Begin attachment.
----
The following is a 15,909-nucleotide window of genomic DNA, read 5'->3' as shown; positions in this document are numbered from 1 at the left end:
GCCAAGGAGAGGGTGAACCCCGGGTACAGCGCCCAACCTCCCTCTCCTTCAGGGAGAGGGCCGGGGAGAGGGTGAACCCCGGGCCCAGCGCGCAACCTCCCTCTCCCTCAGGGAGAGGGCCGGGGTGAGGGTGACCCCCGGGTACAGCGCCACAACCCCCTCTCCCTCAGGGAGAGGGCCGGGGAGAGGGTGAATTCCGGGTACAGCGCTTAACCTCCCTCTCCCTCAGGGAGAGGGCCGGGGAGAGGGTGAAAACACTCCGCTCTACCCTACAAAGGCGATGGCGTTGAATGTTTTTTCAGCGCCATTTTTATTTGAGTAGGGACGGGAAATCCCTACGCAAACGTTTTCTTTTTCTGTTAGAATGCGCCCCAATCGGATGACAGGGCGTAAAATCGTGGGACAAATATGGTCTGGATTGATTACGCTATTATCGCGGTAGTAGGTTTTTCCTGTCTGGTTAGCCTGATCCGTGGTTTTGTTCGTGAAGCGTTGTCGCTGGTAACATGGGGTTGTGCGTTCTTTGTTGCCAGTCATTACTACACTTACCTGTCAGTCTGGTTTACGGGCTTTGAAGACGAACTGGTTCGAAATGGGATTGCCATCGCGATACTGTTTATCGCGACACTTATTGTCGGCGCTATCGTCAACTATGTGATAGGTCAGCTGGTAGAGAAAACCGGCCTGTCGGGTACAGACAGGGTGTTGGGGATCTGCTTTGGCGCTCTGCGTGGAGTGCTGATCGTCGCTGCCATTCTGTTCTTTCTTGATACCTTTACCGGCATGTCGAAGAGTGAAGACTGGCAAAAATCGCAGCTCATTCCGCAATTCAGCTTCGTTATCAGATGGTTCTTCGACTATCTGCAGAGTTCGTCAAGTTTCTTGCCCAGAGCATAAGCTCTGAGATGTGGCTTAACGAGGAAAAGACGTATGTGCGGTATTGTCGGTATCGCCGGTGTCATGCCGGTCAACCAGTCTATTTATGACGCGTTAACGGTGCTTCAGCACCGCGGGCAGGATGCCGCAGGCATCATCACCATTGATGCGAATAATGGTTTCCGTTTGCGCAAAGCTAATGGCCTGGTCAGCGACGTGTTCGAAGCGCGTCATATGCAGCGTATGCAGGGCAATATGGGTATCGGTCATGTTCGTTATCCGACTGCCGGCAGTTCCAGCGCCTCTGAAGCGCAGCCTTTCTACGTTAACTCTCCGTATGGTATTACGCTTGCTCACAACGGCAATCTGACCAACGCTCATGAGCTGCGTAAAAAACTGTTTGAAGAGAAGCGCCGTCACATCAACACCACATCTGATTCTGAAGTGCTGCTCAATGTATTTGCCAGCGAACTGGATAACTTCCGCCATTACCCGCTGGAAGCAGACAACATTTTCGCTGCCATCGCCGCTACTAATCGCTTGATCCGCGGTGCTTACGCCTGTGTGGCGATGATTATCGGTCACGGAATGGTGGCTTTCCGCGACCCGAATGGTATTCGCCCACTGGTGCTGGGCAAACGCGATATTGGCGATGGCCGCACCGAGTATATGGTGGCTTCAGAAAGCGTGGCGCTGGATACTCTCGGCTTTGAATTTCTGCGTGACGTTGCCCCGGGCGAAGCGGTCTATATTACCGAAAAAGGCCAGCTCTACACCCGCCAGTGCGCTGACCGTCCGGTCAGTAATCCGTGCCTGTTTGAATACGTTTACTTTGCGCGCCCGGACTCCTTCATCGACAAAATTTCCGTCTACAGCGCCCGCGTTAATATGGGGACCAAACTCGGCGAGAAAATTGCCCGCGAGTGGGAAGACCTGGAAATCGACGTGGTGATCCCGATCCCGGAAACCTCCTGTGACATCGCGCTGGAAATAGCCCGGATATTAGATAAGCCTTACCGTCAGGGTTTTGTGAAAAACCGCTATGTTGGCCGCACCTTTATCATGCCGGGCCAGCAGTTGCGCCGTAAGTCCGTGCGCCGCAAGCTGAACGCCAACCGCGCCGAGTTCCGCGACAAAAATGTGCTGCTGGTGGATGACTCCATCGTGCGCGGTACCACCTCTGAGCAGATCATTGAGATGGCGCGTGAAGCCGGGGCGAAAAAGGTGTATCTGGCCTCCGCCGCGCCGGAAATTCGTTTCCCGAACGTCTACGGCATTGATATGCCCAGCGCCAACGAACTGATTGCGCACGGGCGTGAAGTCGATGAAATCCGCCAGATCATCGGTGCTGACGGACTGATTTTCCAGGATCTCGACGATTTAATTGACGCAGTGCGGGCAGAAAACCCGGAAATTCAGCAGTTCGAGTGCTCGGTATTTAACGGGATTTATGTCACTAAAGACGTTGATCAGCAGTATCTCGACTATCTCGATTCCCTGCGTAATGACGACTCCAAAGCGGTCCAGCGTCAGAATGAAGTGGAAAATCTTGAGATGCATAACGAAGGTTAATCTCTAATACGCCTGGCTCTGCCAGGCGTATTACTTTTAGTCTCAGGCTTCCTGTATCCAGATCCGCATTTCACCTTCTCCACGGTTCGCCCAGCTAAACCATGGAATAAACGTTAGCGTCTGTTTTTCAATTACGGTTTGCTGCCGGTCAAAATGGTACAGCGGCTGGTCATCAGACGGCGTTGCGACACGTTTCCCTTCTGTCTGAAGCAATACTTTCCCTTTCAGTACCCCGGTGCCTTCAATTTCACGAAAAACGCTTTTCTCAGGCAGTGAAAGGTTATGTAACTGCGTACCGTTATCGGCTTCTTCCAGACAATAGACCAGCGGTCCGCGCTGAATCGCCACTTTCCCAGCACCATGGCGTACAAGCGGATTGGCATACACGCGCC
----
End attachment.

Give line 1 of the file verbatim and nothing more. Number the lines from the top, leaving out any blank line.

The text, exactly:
The following is a 15,909-nucleotide window of genomic DNA, read 5'->3' as shown; positions in this document are numbered from 1 at the left end: